Losing his daughter to the void clearly throws Steve for a loop and for the rest of the film (until the big climax), he broods, seated, in shadows, his masculine force drained. The ghost hunting is in the realm of the feminine here; the older, flask-sipping lady first, and then the psychic Zelda. We see many shots of him sitting in shadow while the women stand above him, indicating his reduced status as an authority figure. Not even a promotion from his boss (who's worried he's missed so much work because he's looking for a better job), can allay his surliness. When he sees the nearby graveyard will have to be moved to make room for the new developments, he's gets especially uneasy. Earlier when his boss was inside Steve's house he'd made clear attempts to hide the paranormal activity going on (such as an organ flying across the room) rather than just letting it freak the boss out, not unlike an abused spouse trying to mask her bruises to visiting police. He doesn't tell his neighbors about his experiences, especially once they initially deny anything's going wrong in their own houses (why there's not is never explained. Maybe it's that they fall asleep with their TV on a lot, enabling the ghosts to come through easier?)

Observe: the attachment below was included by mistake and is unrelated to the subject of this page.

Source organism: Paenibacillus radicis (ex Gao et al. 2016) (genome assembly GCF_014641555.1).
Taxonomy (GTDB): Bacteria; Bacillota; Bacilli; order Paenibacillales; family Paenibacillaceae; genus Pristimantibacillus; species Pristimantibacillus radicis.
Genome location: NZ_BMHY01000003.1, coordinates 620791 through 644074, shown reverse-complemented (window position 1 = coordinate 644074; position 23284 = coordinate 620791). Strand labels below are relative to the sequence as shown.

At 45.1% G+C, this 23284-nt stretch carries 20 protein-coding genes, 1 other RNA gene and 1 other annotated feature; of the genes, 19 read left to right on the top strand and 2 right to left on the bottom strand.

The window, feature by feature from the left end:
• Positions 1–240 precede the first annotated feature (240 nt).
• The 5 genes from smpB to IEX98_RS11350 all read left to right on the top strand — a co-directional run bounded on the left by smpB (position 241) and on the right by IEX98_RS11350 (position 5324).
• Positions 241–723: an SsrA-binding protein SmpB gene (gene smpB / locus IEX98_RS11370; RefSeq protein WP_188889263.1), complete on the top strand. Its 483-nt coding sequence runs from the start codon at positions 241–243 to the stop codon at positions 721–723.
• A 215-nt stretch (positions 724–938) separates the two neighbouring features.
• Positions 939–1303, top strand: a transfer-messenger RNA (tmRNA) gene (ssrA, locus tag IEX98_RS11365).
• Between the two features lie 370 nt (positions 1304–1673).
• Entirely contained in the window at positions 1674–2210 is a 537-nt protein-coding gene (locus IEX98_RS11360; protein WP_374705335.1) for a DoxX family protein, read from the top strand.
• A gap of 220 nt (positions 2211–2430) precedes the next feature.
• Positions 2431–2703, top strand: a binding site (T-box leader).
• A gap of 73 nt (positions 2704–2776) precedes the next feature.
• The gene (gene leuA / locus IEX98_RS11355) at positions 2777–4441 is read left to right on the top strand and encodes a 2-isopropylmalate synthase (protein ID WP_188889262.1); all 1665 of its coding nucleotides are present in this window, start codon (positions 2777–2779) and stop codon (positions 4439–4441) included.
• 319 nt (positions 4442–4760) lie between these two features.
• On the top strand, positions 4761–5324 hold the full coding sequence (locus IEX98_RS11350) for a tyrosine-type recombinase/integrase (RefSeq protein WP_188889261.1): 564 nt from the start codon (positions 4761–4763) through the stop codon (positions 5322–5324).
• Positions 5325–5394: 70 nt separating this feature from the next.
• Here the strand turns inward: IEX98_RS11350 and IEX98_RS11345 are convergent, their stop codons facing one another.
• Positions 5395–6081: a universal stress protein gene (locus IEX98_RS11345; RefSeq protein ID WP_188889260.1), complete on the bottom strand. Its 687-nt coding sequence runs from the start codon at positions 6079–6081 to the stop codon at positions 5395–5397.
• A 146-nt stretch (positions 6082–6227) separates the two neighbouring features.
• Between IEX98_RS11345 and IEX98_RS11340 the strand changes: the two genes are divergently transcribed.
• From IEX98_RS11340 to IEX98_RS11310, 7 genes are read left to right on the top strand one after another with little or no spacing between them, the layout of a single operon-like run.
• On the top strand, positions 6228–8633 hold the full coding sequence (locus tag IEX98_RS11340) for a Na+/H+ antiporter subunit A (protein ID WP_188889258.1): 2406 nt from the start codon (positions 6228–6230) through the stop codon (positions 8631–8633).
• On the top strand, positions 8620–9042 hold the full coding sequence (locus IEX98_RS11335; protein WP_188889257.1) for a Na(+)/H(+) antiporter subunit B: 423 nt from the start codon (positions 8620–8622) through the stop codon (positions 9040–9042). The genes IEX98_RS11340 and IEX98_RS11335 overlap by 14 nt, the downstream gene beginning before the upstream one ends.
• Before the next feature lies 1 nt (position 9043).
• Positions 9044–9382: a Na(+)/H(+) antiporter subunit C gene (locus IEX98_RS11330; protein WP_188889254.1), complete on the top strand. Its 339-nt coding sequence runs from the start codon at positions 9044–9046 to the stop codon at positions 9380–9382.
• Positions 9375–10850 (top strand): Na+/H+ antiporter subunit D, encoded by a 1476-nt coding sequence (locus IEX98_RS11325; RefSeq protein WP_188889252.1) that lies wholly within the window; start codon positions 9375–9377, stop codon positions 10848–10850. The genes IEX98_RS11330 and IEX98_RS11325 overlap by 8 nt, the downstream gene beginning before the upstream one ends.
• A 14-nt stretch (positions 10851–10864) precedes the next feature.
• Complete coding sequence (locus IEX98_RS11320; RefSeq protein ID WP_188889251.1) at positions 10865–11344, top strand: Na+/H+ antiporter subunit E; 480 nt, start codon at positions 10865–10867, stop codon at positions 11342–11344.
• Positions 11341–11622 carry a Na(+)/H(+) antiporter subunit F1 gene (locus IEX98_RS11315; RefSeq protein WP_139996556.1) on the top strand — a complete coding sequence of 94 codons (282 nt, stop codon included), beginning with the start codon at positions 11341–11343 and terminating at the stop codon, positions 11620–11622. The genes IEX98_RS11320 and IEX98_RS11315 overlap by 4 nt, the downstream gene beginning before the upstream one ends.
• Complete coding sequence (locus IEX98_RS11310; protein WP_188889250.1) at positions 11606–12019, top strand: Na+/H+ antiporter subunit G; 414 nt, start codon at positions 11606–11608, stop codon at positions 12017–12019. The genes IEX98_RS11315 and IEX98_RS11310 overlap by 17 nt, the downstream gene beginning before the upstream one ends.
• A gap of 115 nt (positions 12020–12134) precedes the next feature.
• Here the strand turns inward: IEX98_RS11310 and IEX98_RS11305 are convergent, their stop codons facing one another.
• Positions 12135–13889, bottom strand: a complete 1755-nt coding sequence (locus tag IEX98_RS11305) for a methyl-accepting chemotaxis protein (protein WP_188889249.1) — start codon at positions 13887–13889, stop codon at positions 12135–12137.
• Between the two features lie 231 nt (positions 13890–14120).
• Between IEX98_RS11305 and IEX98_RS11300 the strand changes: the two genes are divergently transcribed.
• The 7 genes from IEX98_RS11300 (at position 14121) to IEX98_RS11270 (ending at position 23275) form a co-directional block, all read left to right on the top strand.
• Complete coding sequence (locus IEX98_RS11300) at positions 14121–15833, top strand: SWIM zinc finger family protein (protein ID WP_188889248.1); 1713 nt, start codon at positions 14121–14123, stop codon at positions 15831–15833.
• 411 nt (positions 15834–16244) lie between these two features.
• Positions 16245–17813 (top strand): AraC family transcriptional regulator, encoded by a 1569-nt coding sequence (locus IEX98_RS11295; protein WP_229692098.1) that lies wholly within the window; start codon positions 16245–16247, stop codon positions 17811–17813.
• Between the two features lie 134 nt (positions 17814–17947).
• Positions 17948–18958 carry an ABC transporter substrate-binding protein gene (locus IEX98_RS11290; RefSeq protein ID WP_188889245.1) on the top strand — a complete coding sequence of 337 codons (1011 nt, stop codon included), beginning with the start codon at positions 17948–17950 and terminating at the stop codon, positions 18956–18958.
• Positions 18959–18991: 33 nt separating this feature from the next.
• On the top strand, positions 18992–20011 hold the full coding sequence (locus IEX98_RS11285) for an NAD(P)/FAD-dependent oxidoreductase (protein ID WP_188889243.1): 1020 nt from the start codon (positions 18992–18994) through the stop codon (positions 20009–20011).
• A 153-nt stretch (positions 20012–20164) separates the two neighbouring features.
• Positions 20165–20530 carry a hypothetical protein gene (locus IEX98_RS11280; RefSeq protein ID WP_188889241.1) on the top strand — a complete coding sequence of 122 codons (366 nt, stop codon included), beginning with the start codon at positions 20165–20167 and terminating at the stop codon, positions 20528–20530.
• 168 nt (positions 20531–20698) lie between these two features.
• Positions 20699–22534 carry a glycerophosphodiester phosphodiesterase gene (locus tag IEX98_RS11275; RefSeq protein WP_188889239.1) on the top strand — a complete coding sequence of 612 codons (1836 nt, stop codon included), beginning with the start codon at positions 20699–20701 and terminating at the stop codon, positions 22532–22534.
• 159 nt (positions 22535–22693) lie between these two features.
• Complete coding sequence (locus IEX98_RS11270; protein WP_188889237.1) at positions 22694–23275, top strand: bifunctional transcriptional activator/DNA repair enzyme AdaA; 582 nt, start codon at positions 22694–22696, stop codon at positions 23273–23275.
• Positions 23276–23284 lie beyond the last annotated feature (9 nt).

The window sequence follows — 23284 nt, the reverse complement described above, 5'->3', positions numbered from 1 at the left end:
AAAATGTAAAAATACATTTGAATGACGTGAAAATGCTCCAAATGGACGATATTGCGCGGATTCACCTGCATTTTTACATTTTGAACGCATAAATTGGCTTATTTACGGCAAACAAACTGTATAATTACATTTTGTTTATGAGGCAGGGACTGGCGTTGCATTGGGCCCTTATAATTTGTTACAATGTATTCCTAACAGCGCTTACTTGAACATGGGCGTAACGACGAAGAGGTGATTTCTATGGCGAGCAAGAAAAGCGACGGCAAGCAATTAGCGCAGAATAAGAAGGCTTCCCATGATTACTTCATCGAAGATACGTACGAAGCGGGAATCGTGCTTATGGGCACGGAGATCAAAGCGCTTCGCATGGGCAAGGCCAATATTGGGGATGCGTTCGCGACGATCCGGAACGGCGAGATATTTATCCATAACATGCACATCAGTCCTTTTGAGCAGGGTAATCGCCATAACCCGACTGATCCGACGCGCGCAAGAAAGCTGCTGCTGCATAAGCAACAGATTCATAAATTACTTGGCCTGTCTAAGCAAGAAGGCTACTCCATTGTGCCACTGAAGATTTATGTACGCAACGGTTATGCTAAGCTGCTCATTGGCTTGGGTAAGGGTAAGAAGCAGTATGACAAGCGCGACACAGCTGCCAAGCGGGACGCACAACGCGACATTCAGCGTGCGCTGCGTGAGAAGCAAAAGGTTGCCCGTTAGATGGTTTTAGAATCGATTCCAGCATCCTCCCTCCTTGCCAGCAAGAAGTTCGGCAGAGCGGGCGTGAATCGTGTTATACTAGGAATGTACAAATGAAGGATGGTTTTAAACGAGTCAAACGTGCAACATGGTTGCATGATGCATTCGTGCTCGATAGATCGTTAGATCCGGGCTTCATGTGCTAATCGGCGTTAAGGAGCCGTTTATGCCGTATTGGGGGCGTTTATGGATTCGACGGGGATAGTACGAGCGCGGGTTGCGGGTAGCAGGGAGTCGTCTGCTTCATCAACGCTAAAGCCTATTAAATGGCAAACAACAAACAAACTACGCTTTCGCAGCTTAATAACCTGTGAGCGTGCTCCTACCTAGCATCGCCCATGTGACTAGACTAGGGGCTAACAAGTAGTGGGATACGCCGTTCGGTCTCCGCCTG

Steve ends the movie homeless and unemployed... presumably he won't be either for long. He's also a whole lot wiser. But what has he lost, this complicated cool dude who smokes weed but reads Reagan biographies, this survivor of poltergeist attacks who scoffs at psychics, this real estate man of the living dead?  It's the 80s and the war against drugs is looming. Will Steve and Diane still be able to smoke pot to relax after the kids are asleep, or will Nancy Reagan's "just say no" campaign convince one of their own kids to report their pot use to the authorities? Will the loss of the house be blamed on Steve, for illegal building of a pool, or something?